The Gospels instruct us to judge a tree by its fruit. Yet when it comes to roses, saints and sinners alike are inclined to judge the plant by its fragrant, alluring flowers, while discarding the fruits and allowing them to whither on the vine. True wisdom, however, reveals that Rose Hips — the fruits of the rose bush — contain a veritable treasury of nutritional and medicinal blessings.
In autumn, after the rose flowers have dropped their petals, the fruits develop as the receptacle of the seeds. Especially pronounced on wild rose varieties, these bright red fruits are known as rose hips, and also called rose haw or rose hep. If you go hiking in the late fall, you’re likely to find these rose hips growing in abundance. Their bright color makes them hard to miss, as do the thorny vines and branches that can be a real nuisance on the hiking trail.
Wild roses grow profusely in a wide range of climates and habitats, so finding them is not difficult. But harvesting the fruit from the thorny rose bushes can be hard work. Good gloves and good pruning shears are essential.
This fruit has its greatest medicinal value in the late fall, and it’s best to pick the rose hips sometime near or right after the first hard frost. Throughout the fall, you’ll see rose bushes covered with red berries. But don’t rush to pick them. Be patient. You’re not going to eat them like cherries, so they don’t need to look bright red, plump and delicious. Better actually to wait and allow them to start to get wrinkled and look over-ripe.
Rose hips have a long history of medicinal use. Chinese medical records make mention of rose hips around 470 A.D, and Chinese medicine continues to recommend them for chronic diarrhea. Native Americans have used rose hips to treat muscle cramps and kidney ailments. In Great Britain, traditional herbalists have used and revered rose hips for the medicinal properties for many centuries. They are specifically beneficial as an overall cooling tonic, an astringent, a soothing tonic for sore throats, and a superior source of vitamin C.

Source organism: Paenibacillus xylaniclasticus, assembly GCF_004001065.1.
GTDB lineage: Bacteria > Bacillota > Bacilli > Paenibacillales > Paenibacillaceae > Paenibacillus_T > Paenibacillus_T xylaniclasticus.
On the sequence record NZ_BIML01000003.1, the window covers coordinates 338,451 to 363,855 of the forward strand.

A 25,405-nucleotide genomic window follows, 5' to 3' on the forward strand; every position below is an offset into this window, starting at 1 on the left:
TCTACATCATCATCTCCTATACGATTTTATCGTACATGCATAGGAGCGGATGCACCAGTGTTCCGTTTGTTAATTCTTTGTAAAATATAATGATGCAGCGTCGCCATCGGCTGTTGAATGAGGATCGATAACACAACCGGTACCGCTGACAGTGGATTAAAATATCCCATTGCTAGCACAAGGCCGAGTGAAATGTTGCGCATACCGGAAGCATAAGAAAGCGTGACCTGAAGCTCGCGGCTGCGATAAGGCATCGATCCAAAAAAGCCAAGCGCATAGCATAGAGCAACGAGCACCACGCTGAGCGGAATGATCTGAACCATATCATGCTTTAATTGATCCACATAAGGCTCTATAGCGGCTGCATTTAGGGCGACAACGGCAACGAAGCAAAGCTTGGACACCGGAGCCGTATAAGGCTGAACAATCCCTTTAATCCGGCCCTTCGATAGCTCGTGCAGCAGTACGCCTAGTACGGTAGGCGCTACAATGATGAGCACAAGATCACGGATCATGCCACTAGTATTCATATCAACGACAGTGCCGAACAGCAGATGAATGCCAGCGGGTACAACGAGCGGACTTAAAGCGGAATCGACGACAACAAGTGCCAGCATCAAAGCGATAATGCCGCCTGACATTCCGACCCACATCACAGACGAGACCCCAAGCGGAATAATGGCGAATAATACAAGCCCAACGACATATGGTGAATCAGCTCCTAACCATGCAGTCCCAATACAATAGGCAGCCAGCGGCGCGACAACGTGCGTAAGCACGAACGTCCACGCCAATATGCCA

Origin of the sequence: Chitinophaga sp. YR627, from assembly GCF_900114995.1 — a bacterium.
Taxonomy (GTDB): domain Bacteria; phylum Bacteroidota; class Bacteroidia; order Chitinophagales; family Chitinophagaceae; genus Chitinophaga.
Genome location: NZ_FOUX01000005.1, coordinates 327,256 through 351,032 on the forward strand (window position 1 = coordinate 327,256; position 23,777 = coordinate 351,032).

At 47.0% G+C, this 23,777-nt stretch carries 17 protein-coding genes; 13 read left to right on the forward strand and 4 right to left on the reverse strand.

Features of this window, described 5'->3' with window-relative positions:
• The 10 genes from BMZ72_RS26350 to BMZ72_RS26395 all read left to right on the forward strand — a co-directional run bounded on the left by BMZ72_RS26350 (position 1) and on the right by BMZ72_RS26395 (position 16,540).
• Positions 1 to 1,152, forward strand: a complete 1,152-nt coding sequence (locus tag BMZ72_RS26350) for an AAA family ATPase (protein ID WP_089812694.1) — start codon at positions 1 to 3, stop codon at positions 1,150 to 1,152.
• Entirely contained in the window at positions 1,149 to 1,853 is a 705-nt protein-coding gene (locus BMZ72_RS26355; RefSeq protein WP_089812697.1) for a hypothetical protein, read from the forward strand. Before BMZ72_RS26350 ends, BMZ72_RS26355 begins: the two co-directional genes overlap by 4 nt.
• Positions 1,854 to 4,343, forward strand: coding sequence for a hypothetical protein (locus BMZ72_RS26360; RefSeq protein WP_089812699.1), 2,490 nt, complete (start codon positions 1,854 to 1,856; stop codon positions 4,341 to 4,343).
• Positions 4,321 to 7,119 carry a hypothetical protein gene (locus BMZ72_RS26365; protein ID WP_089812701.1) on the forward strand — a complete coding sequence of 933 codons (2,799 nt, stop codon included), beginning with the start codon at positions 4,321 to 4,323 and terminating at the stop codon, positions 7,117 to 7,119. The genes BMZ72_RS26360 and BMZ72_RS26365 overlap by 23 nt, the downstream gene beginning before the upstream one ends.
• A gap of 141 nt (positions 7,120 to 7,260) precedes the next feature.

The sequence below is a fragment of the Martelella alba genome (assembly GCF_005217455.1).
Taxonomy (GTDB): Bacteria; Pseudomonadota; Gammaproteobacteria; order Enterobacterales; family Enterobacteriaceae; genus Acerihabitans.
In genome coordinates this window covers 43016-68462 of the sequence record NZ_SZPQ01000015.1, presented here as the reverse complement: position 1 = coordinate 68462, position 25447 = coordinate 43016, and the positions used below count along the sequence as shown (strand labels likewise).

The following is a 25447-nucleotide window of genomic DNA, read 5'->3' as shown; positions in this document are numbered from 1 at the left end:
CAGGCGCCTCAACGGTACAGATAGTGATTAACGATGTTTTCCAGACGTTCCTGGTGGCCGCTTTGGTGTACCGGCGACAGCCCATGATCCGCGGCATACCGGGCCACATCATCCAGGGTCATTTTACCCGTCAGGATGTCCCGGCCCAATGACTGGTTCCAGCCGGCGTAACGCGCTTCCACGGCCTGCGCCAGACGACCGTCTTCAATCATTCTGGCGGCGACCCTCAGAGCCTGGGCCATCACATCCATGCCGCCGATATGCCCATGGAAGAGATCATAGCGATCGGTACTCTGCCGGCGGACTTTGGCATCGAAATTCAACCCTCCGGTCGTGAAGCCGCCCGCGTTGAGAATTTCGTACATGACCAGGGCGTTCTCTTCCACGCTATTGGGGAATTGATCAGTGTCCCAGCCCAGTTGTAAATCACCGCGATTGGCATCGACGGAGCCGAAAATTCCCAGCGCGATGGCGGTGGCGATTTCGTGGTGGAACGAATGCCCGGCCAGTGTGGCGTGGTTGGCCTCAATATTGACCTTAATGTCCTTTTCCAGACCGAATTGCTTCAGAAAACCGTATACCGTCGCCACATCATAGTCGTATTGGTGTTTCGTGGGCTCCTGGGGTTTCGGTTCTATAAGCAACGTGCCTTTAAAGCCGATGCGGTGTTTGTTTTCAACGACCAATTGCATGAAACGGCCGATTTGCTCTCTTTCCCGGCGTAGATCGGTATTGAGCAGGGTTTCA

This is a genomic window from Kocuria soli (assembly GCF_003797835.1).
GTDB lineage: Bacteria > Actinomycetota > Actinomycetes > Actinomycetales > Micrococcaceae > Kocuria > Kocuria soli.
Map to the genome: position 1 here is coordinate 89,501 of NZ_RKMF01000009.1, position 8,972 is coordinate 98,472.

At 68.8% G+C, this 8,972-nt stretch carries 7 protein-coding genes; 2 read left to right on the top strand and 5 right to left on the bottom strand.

Research today shows that rose hips have sixty times the amount of vitamin C as citrus fruit. Rose hips also contain other beneficial supplements, including lie lycopene, beta-carotene, and anti-oxidant flavonoids, as well as many essential minerals for the body. They are rich in other vitamins — A, B, E, and K. The naturally high dosage of vitamin C and bio-flavonoids in rose hips help to strengthen body tissues and maintain healthy veins and capillaries. They are also very useful to treat many kinds of infection. Furthermore, rose hips help build our immune systems to prevent disease.
The tart-sweet, cranberry-like taste of these little fruits is used to make jelly, jams, soups, sauces and oil. Rose hip syrup and tea makes a potent source of vitamin C to be taken daily, especially by people who have difficulty absorbing it from supplements. Rose hips are a key ingredient in Ruth’s Heavy Metal Detox tea.
If you don’t have a dehydrator, dry rose hips by cutting the hips in half and removing the seeds. Then spread them out on cardboard or wax/parchment paper in a single layer and leave them in a well-ventilated, dry place for several weeks. When dry, crush the hips and place the batch in a sieve to remove the hairs which will fall through. The hairs have any unpleasant taste and are terribly itchy. Be very careful to pick out the remaining hairs, stems and debris.
You can store dried rose hips for a long time in a glass jar, and use it to make tea. Keep some rose hips handy to prevent colds and flu this season with a super potent dose of vitamin C.
Photo Credit: Ripening rose hips (Wikipedia)